• Duke’s Krzyzewski Shows Leaders How to Lead

    Posted: October 31st, 2013

    The major public threads of Mike Krzyzewski’s life – basketball, leadership, service to country – intersected briefly near the midpoint of Practice Number 20 for the 2013-14 Duke Blue Devils.

    Krzyzewski strode the Cameron Indoor Stadium court the other day in a Duke blue shirt and black pants while players swirled through drills defined on a handwritten practice plan by purpose and time span. Assistant coaches Jeff Capel and Steve Wojciechowski pointed and barked; near the end of practice they would direct units wearing blue jersey tops (reserves) and white (starters) in a 12-minute scrimmage.

    About the time this year’s ACC favorites engaged in a “5-on-0” drill, as described on the practice schedule, a contingent of approximately 50 outsiders slipped through portals covered by tarps declaring “Practice Closed” and filed into a specified section of the otherwise-empty arena.

    The visitors were present by invitation, about half from Duke and half associated with the 2013 Leadership Summit at the Coach K Leadership & Ethics Center at Duke’s Fuqua School of Business.

    The summit group was made up of chief executives from a variety of entities. “Invitees represent those at the top of their industries who also care deeply about societal impact and leveraging their power and influence for the greater good,” according to promotional material about the summit. “Rethinking the Paradigm of Control” was the theme for this year’s annual event.

    “Krzyzewski is so brilliant at leadership,” Sanyin Siang, executive director of the Coach K Leadership and Ethics Center, had said in a telephone interview. In keeping with the educational opportunity, some CEOs watched practice intently. Others chattered incessantly with a neighbor. As most everywhere in American society, a few attendees took the opportunity to give their cell phones a digital workout.

    A smattering of young military men sat behind the civilians in the upper deck above the scorer’s table and team benches. From that vantage point the array of banners hanging from the rafters across the way – permanently celebrating retired jerseys and championships won – strongly resembled a collection of stationary, rectangular clouds.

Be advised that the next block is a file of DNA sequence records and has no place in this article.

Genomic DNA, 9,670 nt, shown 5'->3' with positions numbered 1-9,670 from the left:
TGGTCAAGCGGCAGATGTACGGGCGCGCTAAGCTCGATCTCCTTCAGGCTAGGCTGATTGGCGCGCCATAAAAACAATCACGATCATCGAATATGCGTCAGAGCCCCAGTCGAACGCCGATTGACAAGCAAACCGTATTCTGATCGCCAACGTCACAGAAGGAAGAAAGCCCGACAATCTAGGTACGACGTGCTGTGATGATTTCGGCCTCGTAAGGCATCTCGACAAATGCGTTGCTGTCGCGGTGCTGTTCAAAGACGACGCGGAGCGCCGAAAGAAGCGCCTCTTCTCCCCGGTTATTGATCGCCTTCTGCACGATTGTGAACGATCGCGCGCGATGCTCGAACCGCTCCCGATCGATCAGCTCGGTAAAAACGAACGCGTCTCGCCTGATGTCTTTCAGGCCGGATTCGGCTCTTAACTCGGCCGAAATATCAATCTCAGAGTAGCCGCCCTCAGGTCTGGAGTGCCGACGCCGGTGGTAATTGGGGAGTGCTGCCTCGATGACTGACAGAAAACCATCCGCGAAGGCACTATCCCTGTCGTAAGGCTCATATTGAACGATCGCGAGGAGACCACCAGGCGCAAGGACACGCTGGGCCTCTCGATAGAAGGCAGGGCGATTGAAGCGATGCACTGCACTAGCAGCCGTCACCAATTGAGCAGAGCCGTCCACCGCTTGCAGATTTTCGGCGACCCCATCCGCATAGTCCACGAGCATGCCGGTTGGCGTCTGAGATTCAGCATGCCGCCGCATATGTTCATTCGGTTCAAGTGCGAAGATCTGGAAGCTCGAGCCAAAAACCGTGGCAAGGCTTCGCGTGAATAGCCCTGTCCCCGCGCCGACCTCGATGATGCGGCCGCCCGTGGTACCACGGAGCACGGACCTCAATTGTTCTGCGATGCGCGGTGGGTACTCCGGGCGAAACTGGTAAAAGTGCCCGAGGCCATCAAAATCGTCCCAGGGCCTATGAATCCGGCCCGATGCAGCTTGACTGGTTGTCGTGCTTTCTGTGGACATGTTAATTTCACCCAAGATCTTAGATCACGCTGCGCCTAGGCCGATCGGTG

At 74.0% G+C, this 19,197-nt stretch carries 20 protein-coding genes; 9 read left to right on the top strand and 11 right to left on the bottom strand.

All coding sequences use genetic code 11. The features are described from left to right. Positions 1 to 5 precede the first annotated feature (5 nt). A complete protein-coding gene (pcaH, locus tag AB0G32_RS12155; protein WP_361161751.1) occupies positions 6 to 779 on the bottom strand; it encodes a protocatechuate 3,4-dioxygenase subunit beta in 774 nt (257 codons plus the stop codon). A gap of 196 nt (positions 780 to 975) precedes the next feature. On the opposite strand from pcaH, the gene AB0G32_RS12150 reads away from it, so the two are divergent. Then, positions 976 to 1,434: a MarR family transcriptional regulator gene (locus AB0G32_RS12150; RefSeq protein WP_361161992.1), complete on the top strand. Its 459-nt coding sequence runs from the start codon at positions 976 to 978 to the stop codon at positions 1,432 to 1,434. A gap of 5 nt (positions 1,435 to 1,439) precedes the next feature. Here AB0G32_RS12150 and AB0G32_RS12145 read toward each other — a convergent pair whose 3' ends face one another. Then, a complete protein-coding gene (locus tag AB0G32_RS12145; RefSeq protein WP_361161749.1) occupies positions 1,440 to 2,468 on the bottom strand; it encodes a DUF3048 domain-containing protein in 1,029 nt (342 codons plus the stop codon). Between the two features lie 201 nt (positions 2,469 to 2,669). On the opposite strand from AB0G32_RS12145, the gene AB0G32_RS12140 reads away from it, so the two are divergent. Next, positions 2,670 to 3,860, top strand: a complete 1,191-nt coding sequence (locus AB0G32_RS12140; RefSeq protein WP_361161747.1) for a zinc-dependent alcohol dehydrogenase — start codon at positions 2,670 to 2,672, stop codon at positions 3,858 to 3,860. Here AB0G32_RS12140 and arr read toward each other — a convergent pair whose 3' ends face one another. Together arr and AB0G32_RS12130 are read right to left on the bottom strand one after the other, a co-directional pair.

The seating apparently was restricted to one area by design. Much as Dean Smith did at Tar Heel practices during his 36-year tenure as head coach at Chapel Hill, Krzyzewski kept his back to the outsiders as he addressed his team.

    Read more here: http://www.newsobserver.com/2013/10/31/3330089/jacobs-krzyzewski-shows-leaders.html#storylink=cpy


Belief can mean the difference between a fear of failure and the courage to try. On a team or in a family, belief makes each individual stronger and also fortifies the group as a whole. The basis of belief is in individual relationships.

- Coach K

Adversity can teach you more about yourself than any success, and overcoming an obstacle can sometimes feel even better than achieving an easy victory. Through adversity, you can discover things about your endurance, your ability to turn a negative into a positive, and your personal strength of heart.

- Coach K

When you care about someone or something, you show genuine concern for that person or thing, in good times or bad. When you care about one another and about your purpose, you are compelled to put your feelings into action. Care creates an atmosphere that breeds success and gives you the confidence to try again.

- Coach K

When you are winning, your commitment is never challenged. But loyalty and dedication during difficult times can be tough. When commitment doesn’t waver, that’s when you have the greatest chance of winning. You can never give up.

- Coach K

Effective teamwork begins and ends with communication. Communication does not always occur naturally, and must be taught and practiced in order to bring everyone together as one. The most crucial element of communicating is telling the truth.

- Coach K

No matter how successful you believe yourself to be, you can never feel as if you’ve reached the absolute pinnacle. There are always new and wonderful challenges out there, and part of maintaining success is knowing when you need to accept them.

- Coach K

You have to adapt what you do based on who you are. In teaching, you must remember that no group or individual is the same as who you taught the day before, the year before, or the decade before. Your plan has to suit who you and your team are right now.

- Coach K
Collective Responsibility

We win and we lose together. Handling the responsibility for wins and losses together removes the burden from one individual’s shoulders and distributes it among each member of the team. That atmosphere is conducive to high-level performance and places you and your team in the position to be bold and unafraid, and if you should lose, you are not alone.

- Coach K

You can possess countless good qualities as an individual, but if you don”t have the courage to proceed, you may never see those qualities come into fruition. It takes courage to put what you believe to be best of you on the line, to test it, and to see how far it takes you. Courage means daring to do what you imagine.

- Coach K

Take care not to allow one aspect of your life to so consume you that you neglect the others. Balance can put things in perspective, can bring you joy even when you are down, and can allow you to be at your best in all aspects of your life.

- Coach K
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